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Everything we know about work is changing. Here’s how to adapt

Running robot
Reuters/Brian Snyder
Can you keep up?
  • Mike Preston
By Mike Preston

Chief talent officer, Deloitte US firms

Published This article is more than 2 years old.

Evolution is never a smooth process. Think of your appendix: It lost its job generations ago as our bodies evolved. It may not be needed now, but it can still cause a great deal of pain, generally at the least convenient time.

As companies adapt in the fourth industrial revolution, and the “what, who, where” of work changes, many people may wonder if they’re turning into the corporate version of an appendix—unnecessary and obsolete. I understand how painful that thought can be, but we need to remember there’s a big difference between us and our physiology. Humans can choose to change, to remain a vital and integral part of our organizations, to adapt to the business evolution going on around us, to fire up our intellectual curiosity and embrace continuous learning.

Yes, your education and skillset will give you a good start in the working world, and subject-matter expertise in your chosen area is a great foundation, but it’s not enough. With technology evolving so rapidly, the skills you use today may be obsolete within five years—in some cases, maybe even half that long. You can keep up with the change if you commit to keeping your skills and your ideas fresh through continuous learning and curiosity.

Learn from your co-workers

The type of work you do will change during the course of your career, as will the people you work with. Some will be full-time colleagues, others will be contractors, and some may be crowdsourced contributors you never meet. You’ll also be working with a wider range of generations—from baby boomers to Gen Z. The workforce is the most diverse the world has seen, with many digital natives and other workers who value development, well-being, diversity of experiences, and an inclusive culture. To them, disruption is more of an expectation than a fear.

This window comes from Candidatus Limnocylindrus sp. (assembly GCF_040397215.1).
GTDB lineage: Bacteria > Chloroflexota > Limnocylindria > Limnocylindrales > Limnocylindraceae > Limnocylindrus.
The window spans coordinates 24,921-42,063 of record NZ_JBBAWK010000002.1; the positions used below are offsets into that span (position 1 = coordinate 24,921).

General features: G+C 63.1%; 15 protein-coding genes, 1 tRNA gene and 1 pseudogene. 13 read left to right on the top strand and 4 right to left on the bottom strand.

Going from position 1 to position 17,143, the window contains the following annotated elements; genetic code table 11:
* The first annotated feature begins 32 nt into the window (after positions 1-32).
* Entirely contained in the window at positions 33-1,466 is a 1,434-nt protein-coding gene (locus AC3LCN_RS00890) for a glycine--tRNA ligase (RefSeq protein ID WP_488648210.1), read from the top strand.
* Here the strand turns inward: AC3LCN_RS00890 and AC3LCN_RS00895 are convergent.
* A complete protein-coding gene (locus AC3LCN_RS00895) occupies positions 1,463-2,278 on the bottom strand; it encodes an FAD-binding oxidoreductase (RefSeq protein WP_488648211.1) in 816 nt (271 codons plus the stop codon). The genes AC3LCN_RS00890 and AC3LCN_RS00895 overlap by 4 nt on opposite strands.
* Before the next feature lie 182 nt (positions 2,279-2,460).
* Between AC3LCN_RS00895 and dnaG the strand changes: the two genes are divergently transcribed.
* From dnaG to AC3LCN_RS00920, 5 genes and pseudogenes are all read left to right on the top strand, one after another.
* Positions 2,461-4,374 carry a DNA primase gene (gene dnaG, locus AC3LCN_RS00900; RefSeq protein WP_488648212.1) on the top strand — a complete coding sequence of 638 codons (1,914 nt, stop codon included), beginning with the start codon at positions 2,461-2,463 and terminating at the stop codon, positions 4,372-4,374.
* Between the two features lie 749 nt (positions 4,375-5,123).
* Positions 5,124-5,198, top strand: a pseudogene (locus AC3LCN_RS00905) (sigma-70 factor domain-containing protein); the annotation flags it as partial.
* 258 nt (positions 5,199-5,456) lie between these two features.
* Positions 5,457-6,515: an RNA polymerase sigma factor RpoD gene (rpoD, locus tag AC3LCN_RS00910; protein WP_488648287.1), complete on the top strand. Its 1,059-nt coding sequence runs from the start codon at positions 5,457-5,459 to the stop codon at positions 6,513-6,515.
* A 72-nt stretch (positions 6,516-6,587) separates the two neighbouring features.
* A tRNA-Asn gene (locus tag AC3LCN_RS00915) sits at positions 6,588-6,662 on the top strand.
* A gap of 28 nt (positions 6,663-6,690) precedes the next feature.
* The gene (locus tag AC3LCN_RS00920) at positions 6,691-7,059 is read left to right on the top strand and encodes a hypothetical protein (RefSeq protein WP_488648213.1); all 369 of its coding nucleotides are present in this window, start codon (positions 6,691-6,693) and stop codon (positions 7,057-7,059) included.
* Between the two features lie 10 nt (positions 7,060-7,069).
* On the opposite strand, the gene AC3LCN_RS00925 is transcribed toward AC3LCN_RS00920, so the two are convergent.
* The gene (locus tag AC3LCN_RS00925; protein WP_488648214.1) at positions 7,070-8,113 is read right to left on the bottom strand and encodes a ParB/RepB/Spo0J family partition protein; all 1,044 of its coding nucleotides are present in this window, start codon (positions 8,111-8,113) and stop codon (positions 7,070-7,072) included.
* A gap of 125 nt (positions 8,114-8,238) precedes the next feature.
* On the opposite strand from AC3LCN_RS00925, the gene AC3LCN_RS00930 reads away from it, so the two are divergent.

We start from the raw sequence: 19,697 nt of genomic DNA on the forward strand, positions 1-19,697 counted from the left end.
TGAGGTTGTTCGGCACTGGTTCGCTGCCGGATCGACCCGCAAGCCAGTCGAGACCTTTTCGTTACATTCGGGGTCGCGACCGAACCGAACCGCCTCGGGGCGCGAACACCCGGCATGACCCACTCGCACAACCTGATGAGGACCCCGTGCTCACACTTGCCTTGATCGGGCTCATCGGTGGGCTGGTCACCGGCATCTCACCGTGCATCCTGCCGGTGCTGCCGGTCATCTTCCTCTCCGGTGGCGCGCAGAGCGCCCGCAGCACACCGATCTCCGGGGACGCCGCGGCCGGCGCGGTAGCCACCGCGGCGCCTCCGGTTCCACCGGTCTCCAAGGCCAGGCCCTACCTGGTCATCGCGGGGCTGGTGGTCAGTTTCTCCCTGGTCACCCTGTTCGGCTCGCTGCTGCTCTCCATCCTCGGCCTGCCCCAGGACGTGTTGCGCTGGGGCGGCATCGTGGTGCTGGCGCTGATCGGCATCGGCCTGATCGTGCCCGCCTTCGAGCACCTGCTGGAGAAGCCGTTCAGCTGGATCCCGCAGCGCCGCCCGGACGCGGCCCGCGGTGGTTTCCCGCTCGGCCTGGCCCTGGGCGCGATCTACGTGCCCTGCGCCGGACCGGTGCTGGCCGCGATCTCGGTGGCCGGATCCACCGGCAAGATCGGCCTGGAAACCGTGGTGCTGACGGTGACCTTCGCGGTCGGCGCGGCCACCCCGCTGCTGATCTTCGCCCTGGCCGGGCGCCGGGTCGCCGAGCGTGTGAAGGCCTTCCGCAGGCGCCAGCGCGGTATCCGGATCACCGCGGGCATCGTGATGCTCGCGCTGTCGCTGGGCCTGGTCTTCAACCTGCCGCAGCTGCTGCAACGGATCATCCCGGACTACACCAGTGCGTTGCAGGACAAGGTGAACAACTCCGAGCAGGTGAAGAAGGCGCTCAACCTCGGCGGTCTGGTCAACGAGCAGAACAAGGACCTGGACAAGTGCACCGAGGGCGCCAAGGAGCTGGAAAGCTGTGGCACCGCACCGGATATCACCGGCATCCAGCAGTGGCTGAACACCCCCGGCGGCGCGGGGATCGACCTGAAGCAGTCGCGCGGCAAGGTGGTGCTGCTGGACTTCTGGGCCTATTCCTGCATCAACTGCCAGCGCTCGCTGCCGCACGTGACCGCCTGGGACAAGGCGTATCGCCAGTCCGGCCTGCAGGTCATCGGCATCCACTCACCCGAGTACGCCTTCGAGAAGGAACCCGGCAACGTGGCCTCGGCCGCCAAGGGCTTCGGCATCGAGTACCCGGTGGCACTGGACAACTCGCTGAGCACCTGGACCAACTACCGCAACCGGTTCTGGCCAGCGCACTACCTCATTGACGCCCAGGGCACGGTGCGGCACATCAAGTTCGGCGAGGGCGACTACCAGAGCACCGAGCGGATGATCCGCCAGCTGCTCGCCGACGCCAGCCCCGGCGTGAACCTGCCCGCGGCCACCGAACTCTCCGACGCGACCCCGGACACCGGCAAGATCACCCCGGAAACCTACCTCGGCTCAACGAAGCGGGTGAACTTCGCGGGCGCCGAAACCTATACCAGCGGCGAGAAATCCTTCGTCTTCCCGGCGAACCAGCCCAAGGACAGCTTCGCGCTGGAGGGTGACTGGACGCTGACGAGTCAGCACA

These are people who are naturally well-positioned to be agile, and our exposure to them gives all of us opportunities to learn, to mentor, and to have our work shaped by colleagues with a wide range of perspectives and skills.

Be curious about emerging technologies

There’s so much on the leading edge that is potentially disruptive and poised to change the way we work and live. Stay fresh and learn about these things, and how they may play to your strengths. You don’t need to be an expert on everything but show an interest and a willingness to be more tech savvy.

For me, that’s meant learning something about robotics, artificial intelligence, virtual and augmented reality, and blockchain. For example, I used to think blockchain was something you needed only if you were trading cryptocurrencies, but now I know it’s a distributed network that can validate all kinds of transactions as they occur. This has wide implications for the banking industry, smart contracts, and Deloitte’s own audit practice, as well as other parts of our business. And today we are using AI in our hiring practices and content curation for talent development, among other things. This is why a culture of development is so important to your continued success.

You also have to understand yourself

Smart companies these days look out for the well-being of their people, but that really starts with you, knowing your physical, mental, and emotional priorities and limits. Don’t run yourself into the ground on an assignment. Capitalize on the opportunities your organization offers to rest—and try to really unplug. Exercise, eat right, meditate, or do whatever you need to do to keep yourself centered and balanced. And if you think sleep is not important, I’ve got news for you.  One of the single most important things you can do to maintain your health and reduce stress is get seven to eight hours of sleep every night. Learn what’s really important to your health and mental well-being.

Finally, remember why you work

Beyond the money, do you see a higher purpose in your contributions at work? What kinds of relationships do you have with your colleagues, your clients, your community? These are profoundly personal questions that are important to consider on your career (and life) journey. These are also things that artificial intelligence can’t replace. Keep sight of your humanity, stay engaged and intellectually curious—and no matter how work evolves, you’ll be able to evolve with it.

Mike Preston is the chief talent officer for Deloitte US.

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